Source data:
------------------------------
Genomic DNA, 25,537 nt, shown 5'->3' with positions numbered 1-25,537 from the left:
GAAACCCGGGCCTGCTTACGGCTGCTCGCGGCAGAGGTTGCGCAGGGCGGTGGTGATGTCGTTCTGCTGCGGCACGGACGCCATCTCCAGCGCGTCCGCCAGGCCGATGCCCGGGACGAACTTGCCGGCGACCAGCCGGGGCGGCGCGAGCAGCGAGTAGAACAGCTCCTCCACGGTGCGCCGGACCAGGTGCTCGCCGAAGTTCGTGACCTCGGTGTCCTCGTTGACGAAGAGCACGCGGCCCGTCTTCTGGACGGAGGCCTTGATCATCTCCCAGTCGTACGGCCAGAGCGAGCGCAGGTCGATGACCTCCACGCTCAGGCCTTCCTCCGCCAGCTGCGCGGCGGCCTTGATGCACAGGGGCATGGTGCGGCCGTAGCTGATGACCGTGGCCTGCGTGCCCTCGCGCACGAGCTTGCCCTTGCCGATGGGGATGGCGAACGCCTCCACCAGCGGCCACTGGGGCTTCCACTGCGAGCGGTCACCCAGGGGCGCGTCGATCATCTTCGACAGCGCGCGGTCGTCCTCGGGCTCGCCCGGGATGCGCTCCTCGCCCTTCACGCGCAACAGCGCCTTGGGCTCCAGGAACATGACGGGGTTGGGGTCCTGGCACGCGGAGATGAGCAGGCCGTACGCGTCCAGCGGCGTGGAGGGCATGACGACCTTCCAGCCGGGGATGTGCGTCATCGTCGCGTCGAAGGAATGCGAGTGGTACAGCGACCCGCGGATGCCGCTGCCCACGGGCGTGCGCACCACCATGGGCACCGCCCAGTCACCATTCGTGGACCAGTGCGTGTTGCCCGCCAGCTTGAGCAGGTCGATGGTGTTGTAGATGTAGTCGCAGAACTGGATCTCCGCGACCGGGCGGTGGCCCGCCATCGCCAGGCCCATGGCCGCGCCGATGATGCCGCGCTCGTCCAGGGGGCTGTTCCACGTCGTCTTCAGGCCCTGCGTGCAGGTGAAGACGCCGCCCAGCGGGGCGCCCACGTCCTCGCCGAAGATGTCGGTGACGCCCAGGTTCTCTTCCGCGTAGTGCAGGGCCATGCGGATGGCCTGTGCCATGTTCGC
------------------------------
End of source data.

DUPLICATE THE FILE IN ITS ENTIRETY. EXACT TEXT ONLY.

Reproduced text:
Genomic DNA, 25,537 nt, shown 5'->3' with positions numbered 1-25,537 from the left:
GAAACCCGGGCCTGCTTACGGCTGCTCGCGGCAGAGGTTGCGCAGGGCGGTGGTGATGTCGTTCTGCTGCGGCACGGACGCCATCTCCAGCGCGTCCGCCAGGCCGATGCCCGGGACGAACTTGCCGGCGACCAGCCGGGGCGGCGCGAGCAGCGAGTAGAACAGCTCCTCCACGGTGCGCCGGACCAGGTGCTCGCCGAAGTTCGTGACCTCGGTGTCCTCGTTGACGAAGAGCACGCGGCCCGTCTTCTGGACGGAGGCCTTGATCATCTCCCAGTCGTACGGCCAGAGCGAGCGCAGGTCGATGACCTCCACGCTCAGGCCTTCCTCCGCCAGCTGCGCGGCGGCCTTGATGCACAGGGGCATGGTGCGGCCGTAGCTGATGACCGTGGCCTGCGTGCCCTCGCGCACGAGCTTGCCCTTGCCGATGGGGATGGCGAACGCCTCCACCAGCGGCCACTGGGGCTTCCACTGCGAGCGGTCACCCAGGGGCGCGTCGATCATCTTCGACAGCGCGCGGTCGTCCTCGGGCTCGCCCGGGATGCGCTCCTCGCCCTTCACGCGCAACAGCGCCTTGGGCTCCAGGAACATGACGGGGTTGGGGTCCTGGCACGCGGAGATGAGCAGGCCGTACGCGTCCAGCGGCGTGGAGGGCATGACGACCTTCCAGCCGGGGATGTGCGTCATCGTCGCGTCGAAGGAATGCGAGTGGTACAGCGACCCGCGGATGCCGCTGCCCACGGGCGTGCGCACCACCATGGGCACCGCCCAGTCACCATTCGTGGACCAGTGCGTGTTGCCCGCCAGCTTGAGCAGGTCGATGGTGTTGTAGATGTAGTCGCAGAACTGGATCTCCGCGACCGGGCGGTGGCCCGCCATCGCCAGGCCCATGGCCGCGCCGATGATGCCGCGCTCGTCCAGGGGGCTGTTCCACGTCGTCTTCAGGCCCTGCGTGCAGGTGAAGACGCCGCCCAGCGGGGCGCCCACGTCCTCGCCGAAGATGTCGGTGACGCCCAGGTTCTCTTCCGCGTAGTGCAGGGCCATGCGGATGGCCTGTGCCATGTTCGC